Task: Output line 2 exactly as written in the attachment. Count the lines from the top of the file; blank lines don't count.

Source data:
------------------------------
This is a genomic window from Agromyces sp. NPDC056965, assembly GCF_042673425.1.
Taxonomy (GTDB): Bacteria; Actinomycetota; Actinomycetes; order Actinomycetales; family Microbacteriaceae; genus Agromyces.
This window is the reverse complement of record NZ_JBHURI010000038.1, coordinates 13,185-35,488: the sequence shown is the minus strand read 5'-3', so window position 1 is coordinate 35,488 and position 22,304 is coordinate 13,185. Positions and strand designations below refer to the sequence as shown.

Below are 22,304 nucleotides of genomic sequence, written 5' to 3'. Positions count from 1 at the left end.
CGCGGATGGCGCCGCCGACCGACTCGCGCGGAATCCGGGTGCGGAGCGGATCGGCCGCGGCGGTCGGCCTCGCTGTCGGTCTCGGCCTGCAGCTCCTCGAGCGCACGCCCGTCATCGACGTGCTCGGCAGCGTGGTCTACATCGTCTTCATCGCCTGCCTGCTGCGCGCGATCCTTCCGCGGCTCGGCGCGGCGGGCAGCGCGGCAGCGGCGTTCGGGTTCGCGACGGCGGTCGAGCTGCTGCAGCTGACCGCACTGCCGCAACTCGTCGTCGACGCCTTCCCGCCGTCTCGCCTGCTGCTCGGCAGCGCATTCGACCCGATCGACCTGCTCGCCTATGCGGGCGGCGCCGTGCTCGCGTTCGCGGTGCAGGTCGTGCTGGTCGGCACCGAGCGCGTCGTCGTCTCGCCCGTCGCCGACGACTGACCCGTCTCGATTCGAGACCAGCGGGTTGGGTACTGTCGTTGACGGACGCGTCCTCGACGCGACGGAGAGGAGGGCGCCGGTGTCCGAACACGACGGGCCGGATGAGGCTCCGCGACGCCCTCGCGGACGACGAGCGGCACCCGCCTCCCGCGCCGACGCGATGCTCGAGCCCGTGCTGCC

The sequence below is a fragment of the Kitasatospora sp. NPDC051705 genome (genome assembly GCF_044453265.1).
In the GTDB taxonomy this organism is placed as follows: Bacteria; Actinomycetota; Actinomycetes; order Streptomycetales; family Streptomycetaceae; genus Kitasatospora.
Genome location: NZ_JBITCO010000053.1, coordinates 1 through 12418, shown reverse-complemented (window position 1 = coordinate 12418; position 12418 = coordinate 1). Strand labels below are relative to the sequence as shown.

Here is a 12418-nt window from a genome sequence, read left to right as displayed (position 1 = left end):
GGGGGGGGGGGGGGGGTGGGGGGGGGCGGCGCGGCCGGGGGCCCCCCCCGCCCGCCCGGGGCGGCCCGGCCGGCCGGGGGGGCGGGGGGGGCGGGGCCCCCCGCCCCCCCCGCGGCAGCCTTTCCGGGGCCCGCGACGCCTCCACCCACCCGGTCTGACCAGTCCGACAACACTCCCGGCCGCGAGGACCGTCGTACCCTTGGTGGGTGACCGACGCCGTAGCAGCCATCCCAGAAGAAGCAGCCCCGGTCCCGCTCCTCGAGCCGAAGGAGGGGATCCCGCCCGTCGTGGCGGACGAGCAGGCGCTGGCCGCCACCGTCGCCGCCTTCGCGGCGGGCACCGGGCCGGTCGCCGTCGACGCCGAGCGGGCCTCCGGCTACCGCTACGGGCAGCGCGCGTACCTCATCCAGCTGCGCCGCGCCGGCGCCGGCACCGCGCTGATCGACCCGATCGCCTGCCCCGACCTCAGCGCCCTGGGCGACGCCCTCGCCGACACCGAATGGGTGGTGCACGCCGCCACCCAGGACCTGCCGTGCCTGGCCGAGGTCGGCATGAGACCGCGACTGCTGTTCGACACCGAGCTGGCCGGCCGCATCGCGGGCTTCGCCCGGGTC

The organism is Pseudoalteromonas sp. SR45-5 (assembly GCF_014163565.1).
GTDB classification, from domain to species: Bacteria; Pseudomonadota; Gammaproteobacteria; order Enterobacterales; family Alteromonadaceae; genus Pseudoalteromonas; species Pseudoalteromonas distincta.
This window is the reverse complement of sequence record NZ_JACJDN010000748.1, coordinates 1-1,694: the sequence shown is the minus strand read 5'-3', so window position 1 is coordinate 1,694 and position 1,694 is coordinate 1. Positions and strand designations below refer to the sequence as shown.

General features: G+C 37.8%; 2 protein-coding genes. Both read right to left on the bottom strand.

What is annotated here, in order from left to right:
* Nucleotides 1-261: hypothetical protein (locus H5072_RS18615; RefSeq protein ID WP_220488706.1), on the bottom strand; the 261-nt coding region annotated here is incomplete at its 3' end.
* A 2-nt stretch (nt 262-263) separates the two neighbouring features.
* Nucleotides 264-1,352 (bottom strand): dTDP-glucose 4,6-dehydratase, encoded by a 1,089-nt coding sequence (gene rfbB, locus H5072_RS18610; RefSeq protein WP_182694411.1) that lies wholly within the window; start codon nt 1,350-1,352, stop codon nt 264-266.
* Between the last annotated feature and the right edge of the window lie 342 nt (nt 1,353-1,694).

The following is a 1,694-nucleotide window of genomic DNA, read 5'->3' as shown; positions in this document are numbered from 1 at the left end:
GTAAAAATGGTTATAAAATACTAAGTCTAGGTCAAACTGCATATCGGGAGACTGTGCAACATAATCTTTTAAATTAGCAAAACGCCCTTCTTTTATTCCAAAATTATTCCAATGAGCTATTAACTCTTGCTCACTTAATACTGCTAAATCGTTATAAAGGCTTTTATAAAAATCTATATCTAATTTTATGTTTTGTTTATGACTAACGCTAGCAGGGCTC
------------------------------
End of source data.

Taxonomy (GTDB): Bacteria; Actinomycetota; Actinomycetes; order Actinomycetales; family Microbacteriaceae; genus Agromyces.